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What We Keep

Life imitates art, so watch out

No one can gauge the power of a story while they’re writing it. My mother once published a serial in the Saturday Evening Post that made her little sister notorious because everyone knew where she’d gotten her material. I believe it took monetary considerations and something to do with a set of rhinestone earrings to smooth that over.

My least financially successful novel has had the greatest effect on my life. I write this in a household that arrived straight from the pages of that book.

It was (and is, reissued through the Author’s Guild’s backinprint.com program) called Pomegranate Seed, and it was published by a small press which promptly went out of business. But I had set it in my home town, thinly disguised, and written into it the character of an old boyfriend, also thinly disguised. I gave my main character, Liza Jane, a herd of pugs, and wrote an earthquake into the plot. The boyfriend reappeared before the book was finished (we have been married over twenty years now), as did the earthquake (I felt bad about that). It took longer for the first pug to arrive, but the numbers shortly got out of hand, as these things do, and now there are four, snorting at me to indicate that it is dinner time. Liza Jane had five, and we wonder if we ought to set some sort of spell on the door to ward off another one.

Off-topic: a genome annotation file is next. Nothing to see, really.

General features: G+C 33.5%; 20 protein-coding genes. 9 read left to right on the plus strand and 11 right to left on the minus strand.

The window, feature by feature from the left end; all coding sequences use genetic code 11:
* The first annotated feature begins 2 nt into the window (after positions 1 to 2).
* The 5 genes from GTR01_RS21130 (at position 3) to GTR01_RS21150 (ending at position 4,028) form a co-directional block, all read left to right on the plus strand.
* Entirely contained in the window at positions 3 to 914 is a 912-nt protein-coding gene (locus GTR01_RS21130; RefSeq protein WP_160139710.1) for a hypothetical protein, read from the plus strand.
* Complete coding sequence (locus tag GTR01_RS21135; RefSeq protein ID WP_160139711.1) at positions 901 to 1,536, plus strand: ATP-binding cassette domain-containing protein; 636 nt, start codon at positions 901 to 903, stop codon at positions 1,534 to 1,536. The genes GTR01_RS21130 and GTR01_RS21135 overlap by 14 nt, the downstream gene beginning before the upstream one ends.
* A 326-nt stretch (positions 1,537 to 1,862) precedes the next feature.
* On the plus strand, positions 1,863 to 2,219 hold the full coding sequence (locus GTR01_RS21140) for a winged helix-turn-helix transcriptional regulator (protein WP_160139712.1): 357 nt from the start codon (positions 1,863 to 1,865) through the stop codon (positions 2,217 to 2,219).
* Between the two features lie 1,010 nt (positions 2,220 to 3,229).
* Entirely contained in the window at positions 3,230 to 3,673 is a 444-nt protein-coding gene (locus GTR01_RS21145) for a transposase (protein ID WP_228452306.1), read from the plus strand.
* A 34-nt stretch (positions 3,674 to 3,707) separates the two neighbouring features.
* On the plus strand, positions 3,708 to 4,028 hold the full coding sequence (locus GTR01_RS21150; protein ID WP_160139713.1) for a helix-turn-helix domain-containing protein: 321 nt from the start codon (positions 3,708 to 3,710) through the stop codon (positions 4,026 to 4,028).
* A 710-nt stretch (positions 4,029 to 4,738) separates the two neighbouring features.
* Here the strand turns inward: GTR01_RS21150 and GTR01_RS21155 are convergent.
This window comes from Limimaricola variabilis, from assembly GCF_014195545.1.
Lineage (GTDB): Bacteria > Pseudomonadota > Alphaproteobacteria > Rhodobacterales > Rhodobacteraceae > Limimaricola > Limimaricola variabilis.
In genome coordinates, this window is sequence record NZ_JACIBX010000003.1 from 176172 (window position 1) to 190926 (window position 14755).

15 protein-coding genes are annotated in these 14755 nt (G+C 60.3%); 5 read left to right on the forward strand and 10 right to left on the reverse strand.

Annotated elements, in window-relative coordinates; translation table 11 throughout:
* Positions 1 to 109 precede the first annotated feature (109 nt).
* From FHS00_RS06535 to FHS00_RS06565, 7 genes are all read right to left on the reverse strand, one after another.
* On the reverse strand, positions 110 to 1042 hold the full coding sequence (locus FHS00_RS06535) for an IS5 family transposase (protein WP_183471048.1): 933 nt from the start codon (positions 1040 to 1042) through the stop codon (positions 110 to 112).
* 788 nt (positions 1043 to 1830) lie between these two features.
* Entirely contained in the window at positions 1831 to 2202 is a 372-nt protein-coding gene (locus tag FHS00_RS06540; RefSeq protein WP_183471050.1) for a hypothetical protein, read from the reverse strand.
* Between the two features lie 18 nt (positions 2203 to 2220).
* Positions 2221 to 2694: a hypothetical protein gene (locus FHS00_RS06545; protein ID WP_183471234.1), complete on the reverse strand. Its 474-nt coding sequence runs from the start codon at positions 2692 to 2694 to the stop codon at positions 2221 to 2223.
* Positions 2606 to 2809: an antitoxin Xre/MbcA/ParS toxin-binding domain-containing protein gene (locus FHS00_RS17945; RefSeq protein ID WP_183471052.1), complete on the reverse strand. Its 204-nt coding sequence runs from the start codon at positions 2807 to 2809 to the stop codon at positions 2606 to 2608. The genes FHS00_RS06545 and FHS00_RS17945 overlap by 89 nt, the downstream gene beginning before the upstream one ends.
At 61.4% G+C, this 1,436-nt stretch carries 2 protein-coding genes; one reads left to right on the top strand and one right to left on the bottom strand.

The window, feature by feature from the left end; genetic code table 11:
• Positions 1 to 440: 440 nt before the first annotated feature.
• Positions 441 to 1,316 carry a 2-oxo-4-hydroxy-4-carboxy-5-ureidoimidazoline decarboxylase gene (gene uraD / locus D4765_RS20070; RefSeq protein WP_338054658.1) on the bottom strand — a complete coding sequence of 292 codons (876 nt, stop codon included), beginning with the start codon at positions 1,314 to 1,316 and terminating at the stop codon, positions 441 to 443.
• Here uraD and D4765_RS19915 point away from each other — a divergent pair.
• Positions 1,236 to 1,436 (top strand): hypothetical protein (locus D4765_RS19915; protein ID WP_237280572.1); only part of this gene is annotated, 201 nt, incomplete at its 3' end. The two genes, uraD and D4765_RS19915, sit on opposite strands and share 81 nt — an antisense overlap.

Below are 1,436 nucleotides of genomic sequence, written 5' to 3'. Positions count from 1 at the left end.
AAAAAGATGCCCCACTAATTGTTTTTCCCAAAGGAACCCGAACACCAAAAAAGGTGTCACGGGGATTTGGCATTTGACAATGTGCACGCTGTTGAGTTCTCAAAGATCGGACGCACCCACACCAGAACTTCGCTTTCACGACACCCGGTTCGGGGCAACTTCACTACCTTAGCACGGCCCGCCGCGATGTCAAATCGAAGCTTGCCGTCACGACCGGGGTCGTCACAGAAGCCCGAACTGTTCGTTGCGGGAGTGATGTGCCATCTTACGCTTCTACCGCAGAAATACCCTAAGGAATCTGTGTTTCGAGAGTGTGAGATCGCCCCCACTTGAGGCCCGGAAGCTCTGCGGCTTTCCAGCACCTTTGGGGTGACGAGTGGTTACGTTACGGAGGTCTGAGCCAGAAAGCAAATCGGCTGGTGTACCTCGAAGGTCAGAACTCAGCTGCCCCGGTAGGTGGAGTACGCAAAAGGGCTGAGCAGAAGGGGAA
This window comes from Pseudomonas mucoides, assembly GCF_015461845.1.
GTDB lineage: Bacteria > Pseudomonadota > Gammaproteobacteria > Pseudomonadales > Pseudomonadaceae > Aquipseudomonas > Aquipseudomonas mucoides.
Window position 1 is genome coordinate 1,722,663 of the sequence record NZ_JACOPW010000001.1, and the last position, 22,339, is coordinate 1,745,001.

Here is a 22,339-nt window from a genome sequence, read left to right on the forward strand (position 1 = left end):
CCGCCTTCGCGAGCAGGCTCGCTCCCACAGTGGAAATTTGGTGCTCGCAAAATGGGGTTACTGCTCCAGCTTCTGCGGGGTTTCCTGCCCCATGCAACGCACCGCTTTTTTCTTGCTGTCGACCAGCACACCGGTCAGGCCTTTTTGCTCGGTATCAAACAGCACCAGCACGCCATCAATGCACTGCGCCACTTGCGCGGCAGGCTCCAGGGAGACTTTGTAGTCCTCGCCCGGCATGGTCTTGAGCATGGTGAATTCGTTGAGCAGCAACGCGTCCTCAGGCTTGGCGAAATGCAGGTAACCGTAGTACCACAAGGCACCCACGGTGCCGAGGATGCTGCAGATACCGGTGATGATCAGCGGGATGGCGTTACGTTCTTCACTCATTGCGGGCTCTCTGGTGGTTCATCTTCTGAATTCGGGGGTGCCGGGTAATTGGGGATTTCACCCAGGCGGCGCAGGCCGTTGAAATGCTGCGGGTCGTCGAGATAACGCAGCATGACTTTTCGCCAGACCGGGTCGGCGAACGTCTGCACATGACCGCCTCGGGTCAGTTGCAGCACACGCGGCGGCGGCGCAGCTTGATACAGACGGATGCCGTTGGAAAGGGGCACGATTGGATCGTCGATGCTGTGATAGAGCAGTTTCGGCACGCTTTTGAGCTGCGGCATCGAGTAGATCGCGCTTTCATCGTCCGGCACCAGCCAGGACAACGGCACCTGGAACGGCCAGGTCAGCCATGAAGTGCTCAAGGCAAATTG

Having just finished another summer of teaching writing at Hollins University to a fine bunch of young adult novelists, I wonder how to warn them, or whether I should. Life will find you anyway, I expect. If you write about it first you are probably just pulling some mysterious thread of knowledge out of the weave of the universe. So go ahead, tug on it. You don’t know what’s on the other end.
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In the garden

At the end of another summer term at Hollins, I am always sad to see the Children's Literature students and faculty leave, but light of heart that now I can get into the garden or the flea market or whatever else has been calling my name over the last six weeks. But it was a fine summer. We had the usual student/faculty potluck gatherings at our house, with fireworks left over from a rained out Fourth, and the summer campers from Hollinsummer’s pre-college creative writing program. One of my tutorial students left me a bumper sticker that reads LIVE. LAUGH. LOVE. REVISE. HOLLINS MA/MFA CHILDREN’S LITERATURE, appropriate since we had spent the whole semester doing just that with their thesis novels. They were one of the best classes I’ve ever traught and I don’t say that lightly.

Back in the garden I am struck by how much time I spend trying to get things to grow.

The lilies of the Nile that I planted last fall and can’t remember where I put. Is that them, over by the poppies? And if it’s not, what is it? And for that matter, what is that thing by the clothesline?

My hair, which has reached an odd length. And an odd color as I try to get rid of the last of the natural herb-based dye whose only drawback was that it turned red in sunlight.

A novel manuscript, which instead seems to be shrinking. Every time I go at it, it shyly sheds another 10 pages. Soon it will be a short story.

How very satisfactory to see students grow. Personally they look just like they did when they got here, but their manuscripts – ah, those have expanded and solidified and acquired a whole new look. Read More 
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End of Summer Term at Hollins

We wind down the summer term tomorrow with the annual student/faculty potluck dinner at our house.
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Last Class Day!

Last day of classes for Summer 2013!
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